Bellows' view is that his papers were largely doomed when he got there, as a result of labor contracts, evening publication, the growth of TV news and features (to which he eventually decamps). He did great journalism, but there was little that could be done for the business, he feels, and it is nice to save the newspaper, but good journalism is more important. Let us take him at his word. What lesson does his book offer?

I see his view as: Journalists need to do journalism and shouldn't worry about the rest. The business side is always trying to force his hand and is often run by vain, short-sighted people. "I felt newspapering should be fun," he writes of why he did not fit in with the Chandlers at Los Angeles. Rick DuBrow of the Her-Ex contributes this view of Bellows' tenure:

"I have a lasting vision of the Herald; it was like sitting in on a jam session every day, riffing your stories on the keyboard, taking exhilarating solo flights that Jim encouraged... There was a swagger in the city room, and flair in the air." The sort of atmosphere that Bellows apparently tried to set at all his newspapers. The sort of environment that journalists love, or profess to love. And, alas, whatever the quality of the work, whatever the quality of work life, the environment of newspapers that went out of business in 1967, 1981 and 1989. (He also worked for the late Miami News, by the way.) These are newspapers that never had a chance to be destroyed by online. Newspapers where you played with someone else's money until the spigot turned. Money's not there anymore? Go somewhere else. There was always somewhere else to go.

It's a wonderful view that we all grew up on, from an era when journalists were misfit tramps going from paper to paper, and while weaker newspapers failed you could always get a job at a stronger one, in your town or somewhere else. It combined the grandiosity of the journalist's dreams, the sense of shy egomania, with the fatalism of -- it's not my fault. Someone else didn't pay the bills. No one understands us. I pick up my lance and ride on. The truth will out.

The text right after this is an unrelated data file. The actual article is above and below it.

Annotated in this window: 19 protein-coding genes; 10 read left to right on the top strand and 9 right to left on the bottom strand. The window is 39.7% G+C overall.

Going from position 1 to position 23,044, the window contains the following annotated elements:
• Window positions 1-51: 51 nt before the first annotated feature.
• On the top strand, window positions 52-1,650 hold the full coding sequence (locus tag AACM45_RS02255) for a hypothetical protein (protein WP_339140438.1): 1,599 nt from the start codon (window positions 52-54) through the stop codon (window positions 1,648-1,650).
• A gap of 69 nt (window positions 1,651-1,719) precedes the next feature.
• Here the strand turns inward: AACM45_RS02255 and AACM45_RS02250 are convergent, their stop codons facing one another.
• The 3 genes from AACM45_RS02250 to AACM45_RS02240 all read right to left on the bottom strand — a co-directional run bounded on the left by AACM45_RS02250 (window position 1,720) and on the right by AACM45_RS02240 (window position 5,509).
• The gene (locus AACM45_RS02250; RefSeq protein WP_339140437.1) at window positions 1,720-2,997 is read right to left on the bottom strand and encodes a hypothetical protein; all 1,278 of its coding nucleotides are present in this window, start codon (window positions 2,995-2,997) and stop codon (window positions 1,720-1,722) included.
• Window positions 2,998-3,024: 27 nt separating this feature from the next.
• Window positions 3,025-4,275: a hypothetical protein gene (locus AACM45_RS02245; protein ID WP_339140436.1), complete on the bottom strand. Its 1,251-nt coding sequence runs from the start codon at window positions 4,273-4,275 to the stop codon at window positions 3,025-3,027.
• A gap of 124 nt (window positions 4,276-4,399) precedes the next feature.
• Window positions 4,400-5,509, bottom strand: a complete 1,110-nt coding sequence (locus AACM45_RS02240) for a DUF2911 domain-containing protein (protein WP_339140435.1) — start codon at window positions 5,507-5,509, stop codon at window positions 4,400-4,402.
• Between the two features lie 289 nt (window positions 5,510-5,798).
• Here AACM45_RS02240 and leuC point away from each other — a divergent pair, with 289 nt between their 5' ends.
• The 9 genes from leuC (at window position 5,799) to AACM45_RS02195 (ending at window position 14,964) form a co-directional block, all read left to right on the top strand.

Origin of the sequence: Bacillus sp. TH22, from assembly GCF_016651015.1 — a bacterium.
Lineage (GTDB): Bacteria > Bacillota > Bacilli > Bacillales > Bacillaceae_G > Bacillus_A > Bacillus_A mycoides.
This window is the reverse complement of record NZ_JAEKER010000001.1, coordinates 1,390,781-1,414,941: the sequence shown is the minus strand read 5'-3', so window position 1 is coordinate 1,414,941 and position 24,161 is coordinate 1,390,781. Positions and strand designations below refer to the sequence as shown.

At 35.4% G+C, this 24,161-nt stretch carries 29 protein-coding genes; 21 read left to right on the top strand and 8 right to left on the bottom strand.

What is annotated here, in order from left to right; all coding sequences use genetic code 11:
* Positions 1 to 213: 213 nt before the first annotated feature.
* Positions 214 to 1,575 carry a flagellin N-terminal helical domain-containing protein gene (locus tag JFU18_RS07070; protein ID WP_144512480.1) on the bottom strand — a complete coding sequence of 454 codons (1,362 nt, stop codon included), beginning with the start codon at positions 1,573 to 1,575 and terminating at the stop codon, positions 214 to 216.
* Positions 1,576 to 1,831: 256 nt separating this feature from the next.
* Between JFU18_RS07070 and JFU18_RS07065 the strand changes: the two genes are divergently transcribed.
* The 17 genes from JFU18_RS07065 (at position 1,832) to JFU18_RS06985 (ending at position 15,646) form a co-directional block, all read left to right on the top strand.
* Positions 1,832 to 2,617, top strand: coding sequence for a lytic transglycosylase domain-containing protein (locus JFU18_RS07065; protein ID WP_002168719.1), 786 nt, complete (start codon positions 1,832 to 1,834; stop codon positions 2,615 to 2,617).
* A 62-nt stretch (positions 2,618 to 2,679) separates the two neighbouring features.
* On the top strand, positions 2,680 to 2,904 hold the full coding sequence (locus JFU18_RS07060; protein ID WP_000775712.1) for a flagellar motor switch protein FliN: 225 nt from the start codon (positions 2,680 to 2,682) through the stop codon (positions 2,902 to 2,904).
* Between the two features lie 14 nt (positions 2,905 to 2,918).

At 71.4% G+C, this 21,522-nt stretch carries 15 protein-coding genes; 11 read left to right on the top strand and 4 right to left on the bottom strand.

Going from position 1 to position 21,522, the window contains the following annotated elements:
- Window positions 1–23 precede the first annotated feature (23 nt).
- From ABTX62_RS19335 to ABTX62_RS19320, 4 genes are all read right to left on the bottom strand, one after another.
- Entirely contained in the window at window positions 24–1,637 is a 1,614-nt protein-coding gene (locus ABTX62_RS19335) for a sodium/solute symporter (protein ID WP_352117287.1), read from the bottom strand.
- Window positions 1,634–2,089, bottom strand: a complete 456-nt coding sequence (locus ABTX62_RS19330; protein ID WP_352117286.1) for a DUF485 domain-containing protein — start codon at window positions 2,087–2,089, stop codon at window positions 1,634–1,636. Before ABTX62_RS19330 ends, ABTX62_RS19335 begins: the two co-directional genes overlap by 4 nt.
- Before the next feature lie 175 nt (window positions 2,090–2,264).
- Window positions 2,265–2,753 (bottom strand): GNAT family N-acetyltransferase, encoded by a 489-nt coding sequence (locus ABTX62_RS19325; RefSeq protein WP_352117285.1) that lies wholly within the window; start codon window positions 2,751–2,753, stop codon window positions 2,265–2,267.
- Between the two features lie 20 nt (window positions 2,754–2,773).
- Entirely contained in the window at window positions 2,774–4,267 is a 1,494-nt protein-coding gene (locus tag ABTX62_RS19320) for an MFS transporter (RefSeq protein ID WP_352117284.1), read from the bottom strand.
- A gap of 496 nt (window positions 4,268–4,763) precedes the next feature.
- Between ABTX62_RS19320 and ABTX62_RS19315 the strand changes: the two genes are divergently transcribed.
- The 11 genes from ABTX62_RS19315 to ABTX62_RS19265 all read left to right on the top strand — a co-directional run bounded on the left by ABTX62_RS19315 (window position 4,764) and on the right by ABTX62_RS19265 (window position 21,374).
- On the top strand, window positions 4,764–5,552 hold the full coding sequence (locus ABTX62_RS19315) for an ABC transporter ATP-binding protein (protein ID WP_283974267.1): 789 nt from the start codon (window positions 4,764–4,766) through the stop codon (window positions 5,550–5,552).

The worker at GM can say: I did my job. It's not my fault the cars were poorly engineered or designed. But journalists design the content. Poor delivery or ad sales are not their problem, but if year after year more readers say, "Sorry, not interested," journalists are not asking the right question. Theirs is the view of an artist, an actor or musician -- I do the work, and maybe there'll be a gallery owner. If not, it's society's loss.

For all its many wonderful tales, Bellows' book basically tells us that high-quality journalism didn't save the newspapers he worked at. He comes from the era in which a Jock Whitney would buy a paper as a favor to a president or a Joe Albritton would buy one to hobnob with the influential. People owned papers partly to get rich, partly because they believed in the mission of the press, partly to promote their friends and beliefs, partly to be powerful, influential, invited to the right parties. Put all that together and you are willing to subsidize a newsroom as it plays its game. Merritt tells us how that era ended, to which we will turn next.